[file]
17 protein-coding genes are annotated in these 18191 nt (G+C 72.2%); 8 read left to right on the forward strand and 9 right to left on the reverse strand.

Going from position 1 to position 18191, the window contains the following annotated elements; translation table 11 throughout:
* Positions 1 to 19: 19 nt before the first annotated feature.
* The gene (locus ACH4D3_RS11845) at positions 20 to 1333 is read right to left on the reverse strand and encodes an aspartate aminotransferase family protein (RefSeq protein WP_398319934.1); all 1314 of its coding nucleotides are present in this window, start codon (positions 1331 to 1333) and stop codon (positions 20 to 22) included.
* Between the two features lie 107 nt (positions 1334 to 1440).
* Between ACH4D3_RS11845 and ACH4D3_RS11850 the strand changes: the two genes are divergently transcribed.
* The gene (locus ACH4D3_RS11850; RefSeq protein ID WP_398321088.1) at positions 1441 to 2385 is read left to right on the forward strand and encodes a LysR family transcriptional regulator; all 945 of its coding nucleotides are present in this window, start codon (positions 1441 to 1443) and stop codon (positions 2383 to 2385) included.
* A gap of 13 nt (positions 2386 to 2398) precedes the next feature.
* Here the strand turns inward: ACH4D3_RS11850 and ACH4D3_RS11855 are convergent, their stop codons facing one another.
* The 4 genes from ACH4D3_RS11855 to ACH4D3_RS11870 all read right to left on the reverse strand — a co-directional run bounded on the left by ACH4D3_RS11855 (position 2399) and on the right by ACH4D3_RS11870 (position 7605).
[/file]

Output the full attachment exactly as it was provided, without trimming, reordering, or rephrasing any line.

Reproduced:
17 protein-coding genes are annotated in these 18191 nt (G+C 72.2%); 8 read left to right on the forward strand and 9 right to left on the reverse strand.

Going from position 1 to position 18191, the window contains the following annotated elements; translation table 11 throughout:
* Positions 1 to 19: 19 nt before the first annotated feature.
* The gene (locus ACH4D3_RS11845) at positions 20 to 1333 is read right to left on the reverse strand and encodes an aspartate aminotransferase family protein (RefSeq protein WP_398319934.1); all 1314 of its coding nucleotides are present in this window, start codon (positions 1331 to 1333) and stop codon (positions 20 to 22) included.
* Between the two features lie 107 nt (positions 1334 to 1440).
* Between ACH4D3_RS11845 and ACH4D3_RS11850 the strand changes: the two genes are divergently transcribed.
* The gene (locus ACH4D3_RS11850; RefSeq protein ID WP_398321088.1) at positions 1441 to 2385 is read left to right on the forward strand and encodes a LysR family transcriptional regulator; all 945 of its coding nucleotides are present in this window, start codon (positions 1441 to 1443) and stop codon (positions 2383 to 2385) included.
* A gap of 13 nt (positions 2386 to 2398) precedes the next feature.
* Here the strand turns inward: ACH4D3_RS11850 and ACH4D3_RS11855 are convergent, their stop codons facing one another.
* The 4 genes from ACH4D3_RS11855 to ACH4D3_RS11870 all read right to left on the reverse strand — a co-directional run bounded on the left by ACH4D3_RS11855 (position 2399) and on the right by ACH4D3_RS11870 (position 7605).